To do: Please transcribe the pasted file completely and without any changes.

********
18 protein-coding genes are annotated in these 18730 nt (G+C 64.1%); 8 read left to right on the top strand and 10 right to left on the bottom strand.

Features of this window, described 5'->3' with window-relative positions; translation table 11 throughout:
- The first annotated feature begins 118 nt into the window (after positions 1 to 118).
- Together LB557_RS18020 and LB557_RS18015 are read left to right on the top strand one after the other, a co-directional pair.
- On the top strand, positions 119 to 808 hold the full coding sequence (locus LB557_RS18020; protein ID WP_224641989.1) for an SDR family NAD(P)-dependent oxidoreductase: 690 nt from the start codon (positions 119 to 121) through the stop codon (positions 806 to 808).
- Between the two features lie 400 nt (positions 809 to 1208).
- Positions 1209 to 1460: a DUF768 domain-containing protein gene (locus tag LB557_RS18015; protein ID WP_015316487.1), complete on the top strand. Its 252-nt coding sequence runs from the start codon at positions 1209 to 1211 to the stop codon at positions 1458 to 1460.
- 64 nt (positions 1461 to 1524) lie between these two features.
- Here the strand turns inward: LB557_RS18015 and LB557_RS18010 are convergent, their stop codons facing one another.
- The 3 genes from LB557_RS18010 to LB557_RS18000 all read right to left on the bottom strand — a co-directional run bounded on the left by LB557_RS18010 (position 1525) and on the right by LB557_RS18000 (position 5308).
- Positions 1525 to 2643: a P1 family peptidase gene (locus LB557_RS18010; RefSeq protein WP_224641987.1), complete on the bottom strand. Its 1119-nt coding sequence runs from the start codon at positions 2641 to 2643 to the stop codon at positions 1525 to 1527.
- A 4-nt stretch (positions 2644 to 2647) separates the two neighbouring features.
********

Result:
18 protein-coding genes are annotated in these 18730 nt (G+C 64.1%); 8 read left to right on the top strand and 10 right to left on the bottom strand.

Features of this window, described 5'->3' with window-relative positions; translation table 11 throughout:
- The first annotated feature begins 118 nt into the window (after positions 1 to 118).
- Together LB557_RS18020 and LB557_RS18015 are read left to right on the top strand one after the other, a co-directional pair.
- On the top strand, positions 119 to 808 hold the full coding sequence (locus LB557_RS18020; protein ID WP_224641989.1) for an SDR family NAD(P)-dependent oxidoreductase: 690 nt from the start codon (positions 119 to 121) through the stop codon (positions 806 to 808).
- Between the two features lie 400 nt (positions 809 to 1208).
- Positions 1209 to 1460: a DUF768 domain-containing protein gene (locus tag LB557_RS18015; protein ID WP_015316487.1), complete on the top strand. Its 252-nt coding sequence runs from the start codon at positions 1209 to 1211 to the stop codon at positions 1458 to 1460.
- 64 nt (positions 1461 to 1524) lie between these two features.
- Here the strand turns inward: LB557_RS18015 and LB557_RS18010 are convergent, their stop codons facing one another.
- The 3 genes from LB557_RS18010 to LB557_RS18000 all read right to left on the bottom strand — a co-directional run bounded on the left by LB557_RS18010 (position 1525) and on the right by LB557_RS18000 (position 5308).
- Positions 1525 to 2643: a P1 family peptidase gene (locus LB557_RS18010; RefSeq protein WP_224641987.1), complete on the bottom strand. Its 1119-nt coding sequence runs from the start codon at positions 2641 to 2643 to the stop codon at positions 1525 to 1527.
- A 4-nt stretch (positions 2644 to 2647) separates the two neighbouring features.